Introduction & Specification Details and Close-up
MSI has jumped into the streaming microphone market with its newest addition to its Immerse family of products.
MSI has launched the Immerse GV60 desktop streaming microphone that is designed for creators and, more specifically, for broadcasters or streamers. The microphone comes equipped with four polar patterns, meaning it can be a solution for a variety of different recording situations, as well as a high sample rate of 24-bit/96 kHz. MSI states on the back of the box that the microphone comes with "High-Resolution Digital Audio", and a 3.5 mm headphone jack that allows for "zero-latency playback".
The front of the microphone features the accessibility options such as volume control for microphone monitoring, microphone volume, polar pattern switch, and a mute microphone button. MSI has wrapped all of these features up into a sleek-looking matte-finished black microphone that certainly looks very premium. The Immerse GV60 has been slapped with a $129.99 price tag, and throughout this review, we will be determining if this microphone will be the next addition to your streaming setup.
Jak's Test System Specifications
- Motherboard: ASUS ROG Crosshair VIII Hero X570 (Wi-Fi) (buy from Amazon)
- CPU: AMD Ryzen 5 3600X @ 4.4GHz (buy from Amazon)
- GPU: EVGA GeForce RTX 2070 SUPER XC GAMING (buy from Amazon)
- Cooler: be quiet! Silent Wings 3
- RAM: 16GB (2x8GB) Corsair Vengeance LPX 16GB 3200MHz (buy from Amazon)
- SSD: GALAX HOF Pro SSD PCI-E M.2 2TB
- Power Supply: Corsair CX Series 750 Watt (buy from Amazon)
- Case: be quiet! Silent Base 600 (buy from Amazon)
- OS: Microsoft Windows 10 Pro 64-bit (buy from Amazon)
The MSI Immerse GV60 is one of the best-looking desktop microphones I have reviewed. I absolutely love the aesthetic that MSI has decided to go with, from the slick matte finish to the weighty and sturdy feel the microphone has when handled. The Immerse GV60 measures 120 x 125 x 295 inches and has a decently heavy stand that brings the total weight of the microphone to 2.4 pounds. Due to the weighty base, I never felt as if the Immerse GV60 was ever going to be knocked over, even if I accidentally hit it with my arm.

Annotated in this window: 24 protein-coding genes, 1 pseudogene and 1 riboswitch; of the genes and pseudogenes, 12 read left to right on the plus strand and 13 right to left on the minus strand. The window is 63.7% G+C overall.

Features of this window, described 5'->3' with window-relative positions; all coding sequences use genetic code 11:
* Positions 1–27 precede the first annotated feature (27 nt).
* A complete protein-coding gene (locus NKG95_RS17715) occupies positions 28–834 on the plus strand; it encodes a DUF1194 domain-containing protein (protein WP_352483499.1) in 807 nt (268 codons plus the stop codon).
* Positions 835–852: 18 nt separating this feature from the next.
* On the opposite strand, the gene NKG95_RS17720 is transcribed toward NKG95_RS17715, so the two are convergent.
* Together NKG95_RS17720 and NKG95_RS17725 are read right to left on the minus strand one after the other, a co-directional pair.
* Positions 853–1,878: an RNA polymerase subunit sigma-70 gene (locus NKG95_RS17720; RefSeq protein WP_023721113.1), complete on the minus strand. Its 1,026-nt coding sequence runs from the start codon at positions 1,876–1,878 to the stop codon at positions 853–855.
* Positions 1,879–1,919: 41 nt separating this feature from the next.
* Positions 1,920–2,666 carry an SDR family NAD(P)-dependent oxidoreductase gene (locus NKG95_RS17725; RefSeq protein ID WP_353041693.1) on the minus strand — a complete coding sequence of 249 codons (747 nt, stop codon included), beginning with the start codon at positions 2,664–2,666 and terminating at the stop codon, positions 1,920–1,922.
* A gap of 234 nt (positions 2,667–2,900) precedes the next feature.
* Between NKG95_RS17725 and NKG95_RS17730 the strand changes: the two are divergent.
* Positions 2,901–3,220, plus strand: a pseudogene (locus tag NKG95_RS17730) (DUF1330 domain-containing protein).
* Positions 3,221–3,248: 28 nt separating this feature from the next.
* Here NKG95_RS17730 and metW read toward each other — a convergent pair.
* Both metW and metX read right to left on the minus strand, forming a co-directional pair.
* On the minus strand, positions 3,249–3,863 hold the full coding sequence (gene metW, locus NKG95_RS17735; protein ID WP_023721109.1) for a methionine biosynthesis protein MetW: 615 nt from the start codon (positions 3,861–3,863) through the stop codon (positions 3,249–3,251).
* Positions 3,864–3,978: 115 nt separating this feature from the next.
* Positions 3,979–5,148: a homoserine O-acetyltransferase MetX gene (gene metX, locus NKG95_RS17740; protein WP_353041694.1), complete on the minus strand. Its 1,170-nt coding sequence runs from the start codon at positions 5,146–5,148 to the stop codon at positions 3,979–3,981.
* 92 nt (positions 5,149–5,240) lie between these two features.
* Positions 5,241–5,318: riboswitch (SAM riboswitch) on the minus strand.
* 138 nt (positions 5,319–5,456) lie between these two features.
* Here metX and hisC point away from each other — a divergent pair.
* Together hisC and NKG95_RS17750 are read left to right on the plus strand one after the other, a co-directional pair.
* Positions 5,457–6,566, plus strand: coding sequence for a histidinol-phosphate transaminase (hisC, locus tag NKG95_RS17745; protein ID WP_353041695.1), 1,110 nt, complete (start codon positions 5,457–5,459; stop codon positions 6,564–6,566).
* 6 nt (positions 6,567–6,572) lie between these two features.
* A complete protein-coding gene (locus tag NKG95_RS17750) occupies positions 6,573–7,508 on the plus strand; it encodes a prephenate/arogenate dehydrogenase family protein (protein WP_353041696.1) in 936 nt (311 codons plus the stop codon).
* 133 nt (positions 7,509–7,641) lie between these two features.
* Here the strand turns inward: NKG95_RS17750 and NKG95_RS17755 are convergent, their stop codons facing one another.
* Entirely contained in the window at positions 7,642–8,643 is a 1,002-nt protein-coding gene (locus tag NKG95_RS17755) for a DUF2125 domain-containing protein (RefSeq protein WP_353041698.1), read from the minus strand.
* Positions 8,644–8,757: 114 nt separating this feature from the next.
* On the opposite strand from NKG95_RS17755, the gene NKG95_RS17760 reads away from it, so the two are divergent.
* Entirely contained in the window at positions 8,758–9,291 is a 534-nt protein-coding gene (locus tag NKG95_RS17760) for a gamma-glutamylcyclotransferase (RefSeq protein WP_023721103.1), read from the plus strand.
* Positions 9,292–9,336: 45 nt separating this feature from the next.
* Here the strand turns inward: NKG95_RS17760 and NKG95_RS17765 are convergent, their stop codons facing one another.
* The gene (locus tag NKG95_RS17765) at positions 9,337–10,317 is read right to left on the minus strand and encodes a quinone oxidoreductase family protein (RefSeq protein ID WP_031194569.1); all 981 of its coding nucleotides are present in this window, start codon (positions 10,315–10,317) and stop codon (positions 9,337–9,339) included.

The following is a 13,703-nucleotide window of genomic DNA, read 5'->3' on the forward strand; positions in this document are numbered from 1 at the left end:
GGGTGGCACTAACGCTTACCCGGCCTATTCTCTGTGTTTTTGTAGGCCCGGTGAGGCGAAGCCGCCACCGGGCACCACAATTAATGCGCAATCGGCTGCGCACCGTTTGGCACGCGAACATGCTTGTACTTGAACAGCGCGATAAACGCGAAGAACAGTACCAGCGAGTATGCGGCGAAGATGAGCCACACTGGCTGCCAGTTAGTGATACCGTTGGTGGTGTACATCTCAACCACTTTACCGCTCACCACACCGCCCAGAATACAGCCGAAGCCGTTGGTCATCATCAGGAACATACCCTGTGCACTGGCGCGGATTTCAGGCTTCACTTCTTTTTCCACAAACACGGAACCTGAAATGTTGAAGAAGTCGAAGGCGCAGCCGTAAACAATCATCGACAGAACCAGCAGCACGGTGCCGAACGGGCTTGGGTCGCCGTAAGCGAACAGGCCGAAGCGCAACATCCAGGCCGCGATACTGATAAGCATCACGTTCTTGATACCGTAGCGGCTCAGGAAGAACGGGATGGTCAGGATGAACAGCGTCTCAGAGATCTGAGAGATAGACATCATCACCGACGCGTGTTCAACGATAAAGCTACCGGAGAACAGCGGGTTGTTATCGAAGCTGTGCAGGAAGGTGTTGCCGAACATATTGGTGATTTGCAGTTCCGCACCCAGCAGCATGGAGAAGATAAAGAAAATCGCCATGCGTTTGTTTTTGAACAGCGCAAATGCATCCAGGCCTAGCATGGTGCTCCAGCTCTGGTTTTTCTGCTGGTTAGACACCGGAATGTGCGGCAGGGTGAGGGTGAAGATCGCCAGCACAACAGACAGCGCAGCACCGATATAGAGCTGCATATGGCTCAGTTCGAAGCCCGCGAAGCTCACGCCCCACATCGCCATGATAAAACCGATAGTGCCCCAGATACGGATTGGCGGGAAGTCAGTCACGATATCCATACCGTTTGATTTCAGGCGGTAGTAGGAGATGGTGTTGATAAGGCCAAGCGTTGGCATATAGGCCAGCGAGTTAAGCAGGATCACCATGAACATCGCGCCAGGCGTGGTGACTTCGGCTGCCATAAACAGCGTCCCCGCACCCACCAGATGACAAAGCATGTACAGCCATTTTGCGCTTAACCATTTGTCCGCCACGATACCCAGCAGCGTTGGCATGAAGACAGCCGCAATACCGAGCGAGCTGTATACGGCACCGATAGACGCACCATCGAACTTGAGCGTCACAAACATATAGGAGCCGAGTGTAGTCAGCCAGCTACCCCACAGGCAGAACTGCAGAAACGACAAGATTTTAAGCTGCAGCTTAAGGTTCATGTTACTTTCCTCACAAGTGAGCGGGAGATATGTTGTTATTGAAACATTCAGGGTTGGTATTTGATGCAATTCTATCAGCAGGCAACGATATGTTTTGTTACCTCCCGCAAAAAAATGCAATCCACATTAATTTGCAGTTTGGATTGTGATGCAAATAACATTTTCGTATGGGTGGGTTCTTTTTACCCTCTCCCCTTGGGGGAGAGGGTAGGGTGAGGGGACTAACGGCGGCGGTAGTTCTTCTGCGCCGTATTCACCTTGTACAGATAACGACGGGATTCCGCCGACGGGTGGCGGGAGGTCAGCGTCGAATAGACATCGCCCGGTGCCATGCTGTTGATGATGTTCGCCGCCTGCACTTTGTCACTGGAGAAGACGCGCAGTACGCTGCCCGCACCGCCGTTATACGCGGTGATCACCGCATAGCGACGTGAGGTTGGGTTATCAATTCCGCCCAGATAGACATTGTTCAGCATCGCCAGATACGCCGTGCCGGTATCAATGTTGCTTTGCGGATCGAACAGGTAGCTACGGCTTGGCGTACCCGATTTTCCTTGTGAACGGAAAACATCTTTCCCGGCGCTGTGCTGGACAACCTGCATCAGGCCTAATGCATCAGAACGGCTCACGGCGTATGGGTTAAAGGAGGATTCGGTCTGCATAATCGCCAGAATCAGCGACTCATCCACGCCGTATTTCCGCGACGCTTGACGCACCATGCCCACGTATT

At first glance, the Immerse GV60 looks quite similar to the Blue Yeti that is extremely popular among live streamers, but when comparing the look of the Yeti to the GV60, I would pick the GV60 for its slightly chunkier build. Now, while I love the way the GV60 looks, there are some problems with its design that I believe are oversights MSI has made and can improve upon with future iterations of the product.
The first would be the polar pattern, volume, and microphone volume knobs located on the front of the microphone. Each of these knobs has a really tight tension with no grip, making it very difficult to change any levels. Notably, this issue could just be with the model that I've tested and not a consistent problem across every Immerse GV60 (hopefully!).